Yeah, I think there's something to be said for holding your hands up as well, and kind of building trust in that way. You know, nobody's perfect.
Collette Johnson 20:07
Yeah, and you know what Emma, I would say that, hold your hands up. That's a key tip I would give to anybody listening to this now is do not hide that mistake. I have had a member of my team who hid a mistake from me. I can tell this story because it's quite funny now, again, it's one of those stories at the time. We were doing a piece of healthcare work and in healthcare, you look at connectivity, and that's how a system will connect to a hospital IT system, how it connects to X-ray imaging and things like that. They went off and did this project, came to present it to a board of directors, and pre the board meeting, we had a meeting. Thank goodness we did because they thought connectors was a three-pin plug. So it said connectivity "plug USB", and I was thinking, "Oh no", luckily they realized partway through they'd made a mistake but decided best not to say anything and carry on as they were getting on. I was like, "Oh, no". And actually what it meant is a team of I think it was, at least a handful of us just sat there and thought, "Right, we'll get this done now before we go into this board meeting", we did it and we turned it around but I would say when you make that mistake, just hold up to it, try and find a solution, talk it through. The longer you hide that mistake, the more painful it can be for a company, and for you - just own it. We all do it. We're all human. If anybody tells you they've never made a mistake, they are lying to you. We've all done it. But only the best of us admit to it and laugh about it a few years later.
Emma Bilardi - PMA 21:33
Yeah, and would you say that picking yourself up and like learning from those mistakes is something that gets easier over time? I think it definitely can come with age and experience as well.
Collette Johnson 21:46
It does, and you do make mistakes and you start to recognize them more and you think about, "Okay, how do I fix this? How do I go and do this?" and you start solutioning it. I think the thing with it is you will always make those mistakes. I've learned more from the mistakes I've made in my role, then I've done from the things that are successful. And those mistakes, I think, have made me a better, stronger marketer. And I think you just have to get them, I think you do, the more experience you have. I think the other thing that is really important in this industry is talking about them to each other. One of my big things at the moment is that open conversation about mistakes you've made, talking to other people, because as we talk to other people, we become more comfortable with dealing with those mistakes we've made and those mistakes we own. And actually, over time, they'll become easier because we do talk about them. I love going to events and it's fantastic when people stand up and tell me how fantastic their sales enablement program went. But for every sales enablement program that goes well, there's one that doesn't go so well. So talk about it, share it, have those conversations. In my previous company with my team, we used to have a monthly meeting and we'd always talk, one of the agenda items which somebody would take is mistakes I've made this month, and we would talk about them and remedy them and say how we could improve them going on. So actually having that team conversation, even if it's just a group of you just start doing that, I think it's so important to the culture of great product marketing, that's why I'm a real advocate of it. You know, if I interview somebody, and ask them about a mistake, and they say, "I've never made one", I think, "Well, I think you probably have", because nobody's looking for perfection. What we're looking for is people who can pivot from that. And as you do more, you will pivot. As you have more conversations about it, you will understand how to pivot easier and quicker and stronger.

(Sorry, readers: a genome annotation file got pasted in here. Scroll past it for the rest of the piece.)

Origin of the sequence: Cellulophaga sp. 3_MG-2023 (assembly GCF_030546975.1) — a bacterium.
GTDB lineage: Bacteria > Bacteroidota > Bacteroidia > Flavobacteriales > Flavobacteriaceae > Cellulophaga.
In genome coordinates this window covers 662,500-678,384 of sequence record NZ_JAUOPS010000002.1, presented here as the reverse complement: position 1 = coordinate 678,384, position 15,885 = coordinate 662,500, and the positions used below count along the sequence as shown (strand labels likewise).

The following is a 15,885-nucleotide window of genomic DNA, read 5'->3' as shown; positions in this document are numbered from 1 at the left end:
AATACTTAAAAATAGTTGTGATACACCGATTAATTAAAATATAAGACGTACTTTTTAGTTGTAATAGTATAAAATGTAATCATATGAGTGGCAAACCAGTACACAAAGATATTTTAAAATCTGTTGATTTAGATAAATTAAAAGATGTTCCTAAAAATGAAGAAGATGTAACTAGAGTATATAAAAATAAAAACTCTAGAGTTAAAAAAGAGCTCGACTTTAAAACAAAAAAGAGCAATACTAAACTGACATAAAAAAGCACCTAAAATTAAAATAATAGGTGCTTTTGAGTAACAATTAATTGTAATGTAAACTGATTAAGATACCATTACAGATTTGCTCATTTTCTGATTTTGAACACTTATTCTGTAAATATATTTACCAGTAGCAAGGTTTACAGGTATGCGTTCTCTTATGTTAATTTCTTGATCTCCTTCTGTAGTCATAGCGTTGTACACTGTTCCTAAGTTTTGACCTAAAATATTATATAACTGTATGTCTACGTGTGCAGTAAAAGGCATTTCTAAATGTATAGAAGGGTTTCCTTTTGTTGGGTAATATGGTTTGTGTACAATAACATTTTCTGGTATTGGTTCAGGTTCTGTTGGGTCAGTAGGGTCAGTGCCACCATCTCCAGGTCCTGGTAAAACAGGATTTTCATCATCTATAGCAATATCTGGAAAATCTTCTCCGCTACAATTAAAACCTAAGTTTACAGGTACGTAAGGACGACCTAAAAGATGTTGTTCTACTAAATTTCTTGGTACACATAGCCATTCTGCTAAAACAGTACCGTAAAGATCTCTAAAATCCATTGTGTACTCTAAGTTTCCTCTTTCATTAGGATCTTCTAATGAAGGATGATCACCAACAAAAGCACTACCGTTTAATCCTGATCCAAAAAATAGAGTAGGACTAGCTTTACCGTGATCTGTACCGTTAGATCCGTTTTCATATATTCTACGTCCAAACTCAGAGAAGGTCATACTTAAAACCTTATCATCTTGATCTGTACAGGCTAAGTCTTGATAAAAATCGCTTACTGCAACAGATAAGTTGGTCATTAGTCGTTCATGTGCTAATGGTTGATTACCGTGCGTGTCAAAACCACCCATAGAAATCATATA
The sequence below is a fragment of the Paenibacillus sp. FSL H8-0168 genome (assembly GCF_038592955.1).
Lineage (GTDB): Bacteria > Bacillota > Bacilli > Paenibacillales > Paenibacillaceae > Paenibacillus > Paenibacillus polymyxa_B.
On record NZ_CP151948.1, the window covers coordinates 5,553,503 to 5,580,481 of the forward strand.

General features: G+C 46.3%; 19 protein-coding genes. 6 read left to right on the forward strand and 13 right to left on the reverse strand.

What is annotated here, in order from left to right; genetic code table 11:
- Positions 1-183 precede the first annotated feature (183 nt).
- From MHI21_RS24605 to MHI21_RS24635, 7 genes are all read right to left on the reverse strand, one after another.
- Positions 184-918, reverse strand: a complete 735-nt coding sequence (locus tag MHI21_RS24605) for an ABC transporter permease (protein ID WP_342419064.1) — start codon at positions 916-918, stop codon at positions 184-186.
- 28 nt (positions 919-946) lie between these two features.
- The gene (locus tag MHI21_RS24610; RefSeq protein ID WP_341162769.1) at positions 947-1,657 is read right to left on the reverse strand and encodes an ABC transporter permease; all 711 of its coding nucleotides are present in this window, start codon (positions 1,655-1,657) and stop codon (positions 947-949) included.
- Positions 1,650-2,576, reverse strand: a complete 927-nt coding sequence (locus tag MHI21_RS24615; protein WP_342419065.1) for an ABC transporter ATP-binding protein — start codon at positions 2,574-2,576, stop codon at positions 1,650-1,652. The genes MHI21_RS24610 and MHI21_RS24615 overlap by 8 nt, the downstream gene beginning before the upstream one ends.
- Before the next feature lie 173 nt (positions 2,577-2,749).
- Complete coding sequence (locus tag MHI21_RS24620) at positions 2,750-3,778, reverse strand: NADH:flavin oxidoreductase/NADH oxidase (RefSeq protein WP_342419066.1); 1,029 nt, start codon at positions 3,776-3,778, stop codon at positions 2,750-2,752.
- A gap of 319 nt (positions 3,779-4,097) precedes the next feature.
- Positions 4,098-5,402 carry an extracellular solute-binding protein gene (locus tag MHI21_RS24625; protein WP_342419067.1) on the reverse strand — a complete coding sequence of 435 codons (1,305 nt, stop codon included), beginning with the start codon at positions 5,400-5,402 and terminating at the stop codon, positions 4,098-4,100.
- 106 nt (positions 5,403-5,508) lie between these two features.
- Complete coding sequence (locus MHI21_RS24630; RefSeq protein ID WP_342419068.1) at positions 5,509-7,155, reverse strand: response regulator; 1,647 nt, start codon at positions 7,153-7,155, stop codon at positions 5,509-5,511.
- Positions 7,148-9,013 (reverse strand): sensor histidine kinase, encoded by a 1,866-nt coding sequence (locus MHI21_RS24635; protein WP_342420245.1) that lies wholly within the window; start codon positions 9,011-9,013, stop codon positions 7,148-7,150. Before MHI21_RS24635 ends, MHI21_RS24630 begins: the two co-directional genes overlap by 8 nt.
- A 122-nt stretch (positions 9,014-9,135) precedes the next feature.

Emma Bilardi - PMA 23:28
Absolutely. There is some core problem-solving skills that can come from making humongous mistakes as well.
Collette Johnson 23:37
Emma Bilardi - PMA 23:39
Excellent. So I think that's a really great way to end things. I want to say thank you so much for joining us and thanks for your honesty. It's refreshing to kind of sit with someone who admits they're not perfect all the time. None of us are.
Collette Johnson 23:57
Yeah, no, and thank you very much for having me, Emma. And any advice to anybody is we all make mistakes, we all own them. And if you ever need to reach out and talk to somebody, and there's nobody there, I'm here, people in the PMA are here. So feel free to just own them and discuss them. And thank you very much. I've really enjoyed this conversation. Now I'll be making a list after of all the other mistakes.
Emma Bilardi - PMA 24:18
Absolutely. I mean, definitely reach out to the Slack community. They're such a great bunch, super passionate, and really helpful. And they just love to talk about product marketing. So again, thank you so much for joining us, Collette.
Collette Johnson 24:33
Emma Bilardi - PMA 24:34
Bye. Take care.